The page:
Cardiovascular risk factors in elderly With special emphasis on atrial fibrillation, hypertension and diabetes

University dissertation from Linköping : Linköping University Electronic Press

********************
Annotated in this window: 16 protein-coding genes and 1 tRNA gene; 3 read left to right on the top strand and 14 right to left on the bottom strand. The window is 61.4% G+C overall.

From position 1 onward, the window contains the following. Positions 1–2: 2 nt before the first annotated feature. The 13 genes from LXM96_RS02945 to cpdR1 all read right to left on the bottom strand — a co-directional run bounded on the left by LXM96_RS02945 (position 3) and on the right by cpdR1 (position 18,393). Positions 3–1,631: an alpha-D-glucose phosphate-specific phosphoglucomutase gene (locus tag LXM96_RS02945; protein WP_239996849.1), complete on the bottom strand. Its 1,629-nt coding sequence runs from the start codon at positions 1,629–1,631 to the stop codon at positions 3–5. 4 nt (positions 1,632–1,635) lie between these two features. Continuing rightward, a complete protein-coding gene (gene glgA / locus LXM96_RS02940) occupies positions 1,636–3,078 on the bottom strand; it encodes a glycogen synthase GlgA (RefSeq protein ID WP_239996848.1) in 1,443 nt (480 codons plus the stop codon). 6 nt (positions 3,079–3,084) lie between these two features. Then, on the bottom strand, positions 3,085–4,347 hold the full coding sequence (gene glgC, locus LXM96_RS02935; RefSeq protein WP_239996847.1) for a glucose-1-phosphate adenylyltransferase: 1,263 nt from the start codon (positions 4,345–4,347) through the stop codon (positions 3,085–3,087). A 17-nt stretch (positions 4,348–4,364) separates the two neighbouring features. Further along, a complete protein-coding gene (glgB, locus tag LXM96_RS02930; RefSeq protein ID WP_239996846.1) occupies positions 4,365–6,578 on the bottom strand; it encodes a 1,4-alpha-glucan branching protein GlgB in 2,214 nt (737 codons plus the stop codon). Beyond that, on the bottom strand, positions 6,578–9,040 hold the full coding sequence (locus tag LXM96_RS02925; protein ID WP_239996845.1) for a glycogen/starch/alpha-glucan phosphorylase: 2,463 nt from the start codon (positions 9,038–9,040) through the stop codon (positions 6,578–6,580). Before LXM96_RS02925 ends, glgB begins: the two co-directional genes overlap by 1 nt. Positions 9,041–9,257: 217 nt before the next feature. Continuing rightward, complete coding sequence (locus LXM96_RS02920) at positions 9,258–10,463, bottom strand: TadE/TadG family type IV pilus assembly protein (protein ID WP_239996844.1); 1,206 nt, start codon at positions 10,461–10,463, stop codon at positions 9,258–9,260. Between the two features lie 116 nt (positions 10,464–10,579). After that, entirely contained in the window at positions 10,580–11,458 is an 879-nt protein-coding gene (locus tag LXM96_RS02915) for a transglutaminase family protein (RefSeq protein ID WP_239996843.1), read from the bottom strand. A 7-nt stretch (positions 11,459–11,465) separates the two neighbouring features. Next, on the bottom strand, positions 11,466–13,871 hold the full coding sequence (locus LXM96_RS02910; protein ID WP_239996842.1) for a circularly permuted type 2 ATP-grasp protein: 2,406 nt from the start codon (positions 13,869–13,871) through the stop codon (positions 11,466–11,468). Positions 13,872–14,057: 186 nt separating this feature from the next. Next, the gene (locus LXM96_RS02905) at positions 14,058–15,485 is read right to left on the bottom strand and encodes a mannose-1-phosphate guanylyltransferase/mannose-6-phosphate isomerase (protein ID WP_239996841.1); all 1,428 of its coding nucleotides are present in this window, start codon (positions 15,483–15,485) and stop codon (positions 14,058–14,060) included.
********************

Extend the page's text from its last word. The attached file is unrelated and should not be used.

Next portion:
Abstract: BackgroundThe part of the population that belongs to the oldest-old (ages 80 years or older) increases rapidly, worldwide. Cardiovascular disease (CVD) is the leading cause of death and disease burden globally. Multimorbidity is common in old age and stroke, diabetes mellitus (DM) and atrial fibrillation (AF) are strongly associated with age. Cardiovascular risk factors are well studied and documented in younger and middle ages, but not as well in old and frail individuals. Therefore, preventive treatment choices are mostly based on evidence for younger patients. The aim of this thesis was to explore age and other aspects of cardiovascular risk factors; AF, hypertension and DM, in relation to comorbidity, cardiovascular outcome and mortality.MethodsThis thesis was based on four different studies:The ELSA85 study of 85 years old in Linköping, SwedenThe international, multicentre, randomised controlled INTERACT2 trial of spontaneous intracranial haemorrhage (ICH), mean age 64 years.The prospective SHADES study of nursing home residents, mean age 85 years.The prospective, national SWE-diadep study of dispensed antidiabetics, antidepressantsand prevalent myocardial infarction (MI) in 45-84 years old.Data was obtained from questionnaires (ELSA85, INTERACT2), medical records and medical examination (ELSA85, INTERACT2, SHADES), and national registers (SWE-Diadep).ResultsThe ELSA85 study showed that 16% (n=53) had an ECG showing AF. There was an increased hazard ratio (HR) for all-cause mortality in participants with AF at baseline, at 90 years of age (HR 1.59, 95% [Confidence Interval] CI 1.04-2.44) adjusted for sex. This increase in HR did not persist when adjusted for congestive heart failure (CHF). In the INTERACT2 study, increasing age was associated with increasing frequency of death or dependency (odds ratio [OR] 4.36, 95% [CI] 3.12-6.08 for >75 years vs <52 years, p value for trend <0.001). The SHADES study showed that participants with Systolic blood pressure (SBP) <120 mmHg had an increased HR for mortality (1.56, 95% CI, 1.08–2.27; p=0.019) but there were no differences between SBP groups 140–159 mmHg and ?160 mmHg compared with the reference group SBP 120–139 mmHg. SBP decreased during the prospective study period. In the SWE-diadep study, individuals with antidiabetics and antidepressants combined had a greater HR for MI compared to the reference of no antidiabetics or antidepressants, mostly so in women aged 45-64 years (HR 7.4, 95% CI: 6.3-8.6).ConclusionRisk factors for CVDs in elderly differ from cardiovascular risk factors in middle aged individuals an